Dec 102003
Authors: Joshua Pilkington

When compiling the essays that make up “Global Women: Nannies,

Maids and Sex Workers in the New Economy,” editors Barbara

Ehrenreich and Arlie Russell Hochschild undoubtedly sought to

manifest to the general public the slave-like yolk under which

women of such occupations are bound. Essays that vary from migrant

maids to young women of Taiwan sold as sex slaves shed light on

disturbing subjects that often do not surface in the daily life of

a First World citizen. The essays have their holes and with the

exception of one or two, actual conclusions to the problems the

essays address fail to surface. After the awful plight of the sex

slaves, the most wrenching part of Global Women is the situation of

the Filipina mothers and their children. A series of essays (“Love

and Gold,” “The Nanny Dilemma” and “The Care Crisis in the

Philippines”) shed some light on this issue through disturbing

tales of mothers who have to leave their children to support them

and children who learn to love their immigrant nannies or maids as

mothers. Hochschild interviewed a nanny in the San Francisco Bay

Area who had to leave her own children two months after birth to

earn a living taking care of someone else’s.

“The first two years I felt like I was going crazy,” the nanny

said. “I would catch myself gazing at nothing, thinking about my


Hochschild describes such cases as a collective “global heart

transplant,” an image that suggests something about both the

recipients and the donors. The pain, however, is not limited to the

homeland of these nannies; it metastasizes up and down the line.

For example, the essay “The Care Crisis in the Philippines” by

Rhacel Salazar Parre�as, an assistant professor of Women’s

Studies and Asian American Studies at the University of Wisconsin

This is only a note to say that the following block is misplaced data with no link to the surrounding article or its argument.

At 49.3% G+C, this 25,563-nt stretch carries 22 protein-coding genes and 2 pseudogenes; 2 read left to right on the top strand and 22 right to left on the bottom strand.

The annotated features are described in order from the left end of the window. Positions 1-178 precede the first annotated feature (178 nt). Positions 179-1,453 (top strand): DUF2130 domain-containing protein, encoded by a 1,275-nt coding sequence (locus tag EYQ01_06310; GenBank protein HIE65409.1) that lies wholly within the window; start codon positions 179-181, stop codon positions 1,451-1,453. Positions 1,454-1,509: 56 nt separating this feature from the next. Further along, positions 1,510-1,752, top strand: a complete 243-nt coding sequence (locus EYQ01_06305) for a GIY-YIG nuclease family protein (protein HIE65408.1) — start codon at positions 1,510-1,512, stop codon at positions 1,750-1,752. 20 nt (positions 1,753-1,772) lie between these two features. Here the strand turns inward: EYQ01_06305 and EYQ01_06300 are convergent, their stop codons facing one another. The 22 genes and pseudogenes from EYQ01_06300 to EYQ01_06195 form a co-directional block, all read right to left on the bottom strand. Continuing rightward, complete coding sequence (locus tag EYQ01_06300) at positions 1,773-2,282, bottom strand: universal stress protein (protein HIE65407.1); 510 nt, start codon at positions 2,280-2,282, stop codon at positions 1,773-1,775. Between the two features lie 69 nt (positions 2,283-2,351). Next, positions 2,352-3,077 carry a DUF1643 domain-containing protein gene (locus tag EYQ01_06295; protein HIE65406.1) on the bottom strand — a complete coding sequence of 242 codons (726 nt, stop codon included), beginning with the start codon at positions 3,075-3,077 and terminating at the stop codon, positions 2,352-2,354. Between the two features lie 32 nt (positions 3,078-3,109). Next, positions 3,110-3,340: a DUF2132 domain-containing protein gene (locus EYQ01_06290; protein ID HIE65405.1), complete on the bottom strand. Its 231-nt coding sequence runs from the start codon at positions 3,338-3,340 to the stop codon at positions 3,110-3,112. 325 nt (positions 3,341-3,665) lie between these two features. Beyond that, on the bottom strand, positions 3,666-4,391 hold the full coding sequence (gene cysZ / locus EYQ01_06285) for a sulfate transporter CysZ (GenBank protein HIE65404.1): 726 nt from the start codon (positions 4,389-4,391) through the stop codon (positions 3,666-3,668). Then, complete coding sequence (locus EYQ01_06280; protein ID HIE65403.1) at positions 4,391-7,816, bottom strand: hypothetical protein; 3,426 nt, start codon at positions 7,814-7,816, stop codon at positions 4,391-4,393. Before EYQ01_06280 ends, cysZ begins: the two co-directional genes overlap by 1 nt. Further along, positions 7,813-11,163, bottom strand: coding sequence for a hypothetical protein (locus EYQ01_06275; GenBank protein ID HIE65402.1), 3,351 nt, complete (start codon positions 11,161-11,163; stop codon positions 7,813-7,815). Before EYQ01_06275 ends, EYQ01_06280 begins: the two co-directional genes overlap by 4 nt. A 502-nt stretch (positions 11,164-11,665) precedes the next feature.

cites several of these.

One case is that of Theresa whose mother works abroad in Hong

Kong and can only visit intermittently.

“When my mother is home, I just sit next to her,” Theresa says.

“I stare at her face, to see the changes in her face, to see how

she aged during the years she was away from us. But when she is

about to go back to Hong Kong, it’s like my heart is going to


Though phone calls give her access to her mother’s voice,

Theresa says they lack tangibility.

“Telephone calls are not enough,” she says. “You can’t hug her,

kiss her, feel her, everything. You can’t feel her presence. It’s

just words that you have.”

For her part, Hochschild acknowledges the best answer is to

enable more Filipinas to work closer to home – easier said than

done. The Philippines has seen nothing but economic woes since the

late 1960s and United States policies like freer trade seem to do

more harm than good. Freer trade has only brought the country a

surge of agricultural imports, which depress farm prices and bring

more hardship to the countryside. Economic woes mean more need for

women to go abroad to support their family and essentially the

country. The United States protected its own markets for over 100

years while its modern economy took root. Third World nations,

especially agricultural ones, may need some more flexibility,


A little humility is in order regarding our prescriptions for

the world. Some may argue that these women should not have kids, or

that they should stay in their own lands to support them if they

wish to remain close, but as long as First World nations perpetuate

the demand of migratory workers, as long as people yearn for a

better life, as long as opportunity is so meager in Third World

nations, no one should tell a mother she cannot do what is

necessary for her kids. Instead of pointing the finger at the

mothers who leave out of necessity as opposed to want, changes

should be made to enjoy the full protection of the law in the

countries in which they work.

Why not allow these workers to gain legal status so they aren’t

so easily exploited? And why not allow them, after a brief

interval, to apply for citizenship and bring their husbands and

children over to join them? If we so desperately want their labor,

shouldn’t we be willing to pay the price?

Josh is the sports editor for The Collegian.

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